Read the announcement here.

Read more articles by: John S. Rosenberg

You might also like

Using the Law for Good

2024 Radcliffe Medalist Sonia Sotomayor on civic engagement and optimism

Equality and Justice

A Radcliffe Day panel discusses pluralism and progress. 

Close Call

Ending a tumultuous year, Harvard tradition is served in the 373rd Commencement—with plenty of thunder from the stage.

Most popular

Harvard Discloses Administrator and Investment Manager Compensation

The annual release on leaders’ most recent pay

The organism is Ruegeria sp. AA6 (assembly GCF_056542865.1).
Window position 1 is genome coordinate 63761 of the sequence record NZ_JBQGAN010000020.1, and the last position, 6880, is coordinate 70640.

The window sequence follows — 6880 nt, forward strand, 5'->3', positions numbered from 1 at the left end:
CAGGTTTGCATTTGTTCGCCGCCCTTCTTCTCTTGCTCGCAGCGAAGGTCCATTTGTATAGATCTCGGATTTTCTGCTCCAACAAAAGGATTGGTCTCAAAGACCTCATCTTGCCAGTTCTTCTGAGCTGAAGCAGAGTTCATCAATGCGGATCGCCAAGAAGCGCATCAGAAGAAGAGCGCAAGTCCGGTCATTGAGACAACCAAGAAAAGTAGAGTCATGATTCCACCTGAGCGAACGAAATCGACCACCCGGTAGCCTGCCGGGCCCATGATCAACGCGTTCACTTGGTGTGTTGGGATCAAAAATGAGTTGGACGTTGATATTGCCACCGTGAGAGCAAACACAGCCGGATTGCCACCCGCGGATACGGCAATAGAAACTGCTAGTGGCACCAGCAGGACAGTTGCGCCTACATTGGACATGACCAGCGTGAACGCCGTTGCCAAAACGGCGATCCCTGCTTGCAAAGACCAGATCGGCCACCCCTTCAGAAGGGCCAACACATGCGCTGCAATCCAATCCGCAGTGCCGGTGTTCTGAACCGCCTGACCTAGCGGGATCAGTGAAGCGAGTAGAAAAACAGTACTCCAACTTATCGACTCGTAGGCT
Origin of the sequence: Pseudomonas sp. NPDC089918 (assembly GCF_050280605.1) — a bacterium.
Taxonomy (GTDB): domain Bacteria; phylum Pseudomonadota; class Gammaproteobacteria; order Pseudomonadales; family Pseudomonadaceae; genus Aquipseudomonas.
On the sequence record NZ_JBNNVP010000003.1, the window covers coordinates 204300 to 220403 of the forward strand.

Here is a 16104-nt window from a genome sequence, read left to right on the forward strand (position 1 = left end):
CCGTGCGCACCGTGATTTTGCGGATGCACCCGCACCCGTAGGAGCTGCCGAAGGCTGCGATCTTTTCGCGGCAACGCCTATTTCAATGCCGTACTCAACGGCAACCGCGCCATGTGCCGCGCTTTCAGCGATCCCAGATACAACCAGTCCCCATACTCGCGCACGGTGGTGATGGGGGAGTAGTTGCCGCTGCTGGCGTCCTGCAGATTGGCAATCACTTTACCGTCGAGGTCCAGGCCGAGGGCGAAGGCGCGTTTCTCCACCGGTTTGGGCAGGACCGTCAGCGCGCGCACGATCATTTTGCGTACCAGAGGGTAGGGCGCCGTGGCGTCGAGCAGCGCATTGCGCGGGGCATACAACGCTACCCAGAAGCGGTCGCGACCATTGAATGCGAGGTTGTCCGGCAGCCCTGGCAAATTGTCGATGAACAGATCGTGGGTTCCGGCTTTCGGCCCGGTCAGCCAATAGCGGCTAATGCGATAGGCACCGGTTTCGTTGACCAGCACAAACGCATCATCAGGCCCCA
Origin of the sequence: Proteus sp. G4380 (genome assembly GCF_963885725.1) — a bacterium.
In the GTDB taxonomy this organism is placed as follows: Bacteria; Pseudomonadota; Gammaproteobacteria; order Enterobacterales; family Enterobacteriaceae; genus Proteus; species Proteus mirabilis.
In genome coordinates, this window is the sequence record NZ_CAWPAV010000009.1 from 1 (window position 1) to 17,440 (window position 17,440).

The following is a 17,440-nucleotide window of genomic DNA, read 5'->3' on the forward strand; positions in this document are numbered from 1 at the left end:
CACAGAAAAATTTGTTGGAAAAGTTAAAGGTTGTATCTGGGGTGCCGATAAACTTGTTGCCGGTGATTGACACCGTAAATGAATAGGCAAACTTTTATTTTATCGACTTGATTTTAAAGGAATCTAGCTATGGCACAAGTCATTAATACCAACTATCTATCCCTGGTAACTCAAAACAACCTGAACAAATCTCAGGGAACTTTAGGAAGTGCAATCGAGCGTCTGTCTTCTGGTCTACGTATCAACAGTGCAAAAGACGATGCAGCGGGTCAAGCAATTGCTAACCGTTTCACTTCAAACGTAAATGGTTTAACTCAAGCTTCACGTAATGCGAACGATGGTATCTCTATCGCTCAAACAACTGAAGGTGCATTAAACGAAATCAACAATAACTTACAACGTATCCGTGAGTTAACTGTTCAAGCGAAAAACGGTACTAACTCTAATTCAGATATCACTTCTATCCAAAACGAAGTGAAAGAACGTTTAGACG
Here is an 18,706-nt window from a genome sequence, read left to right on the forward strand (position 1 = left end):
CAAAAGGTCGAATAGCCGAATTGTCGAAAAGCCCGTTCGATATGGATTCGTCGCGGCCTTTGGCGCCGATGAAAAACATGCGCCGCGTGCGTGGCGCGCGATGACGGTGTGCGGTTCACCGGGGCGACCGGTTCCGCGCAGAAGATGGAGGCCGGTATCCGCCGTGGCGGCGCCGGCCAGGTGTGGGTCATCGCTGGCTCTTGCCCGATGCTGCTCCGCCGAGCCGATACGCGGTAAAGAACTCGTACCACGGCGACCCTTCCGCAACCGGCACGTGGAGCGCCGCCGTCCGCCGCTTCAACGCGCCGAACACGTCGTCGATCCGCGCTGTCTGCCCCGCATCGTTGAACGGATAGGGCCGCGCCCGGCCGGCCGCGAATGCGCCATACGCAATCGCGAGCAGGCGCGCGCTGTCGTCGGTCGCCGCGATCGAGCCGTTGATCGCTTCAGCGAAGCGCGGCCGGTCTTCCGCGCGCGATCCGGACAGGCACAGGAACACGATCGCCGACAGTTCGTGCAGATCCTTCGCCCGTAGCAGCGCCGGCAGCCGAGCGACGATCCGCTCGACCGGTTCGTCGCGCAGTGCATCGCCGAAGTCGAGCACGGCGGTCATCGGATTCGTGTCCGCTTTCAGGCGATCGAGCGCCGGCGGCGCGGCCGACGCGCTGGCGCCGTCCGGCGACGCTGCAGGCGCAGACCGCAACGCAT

Close Call

Ending a tumultuous year, Harvard tradition is served in the 373rd Commencement—with plenty of thunder from the stage.

Harvard Corporation Rules Thirteen Students Cannot Graduate

Faculty of Arts and Sciences May 20 vote on protestors’ status does not confer “good standing.”

More to explore

Bernini’s Model Masterpieces at the Harvard Art Museums

Thirteen sculptures from Gian Lorenzo Bernini at Harvard Art Museums.

Private Equity in Medicine and the Quality of Care

Hundreds of U.S. hospitals are owned by private equity firms—does monetizing medicine affect the quality of care?

Sasha the Harvard Police Dog

Sasha, the police dog of Harvard University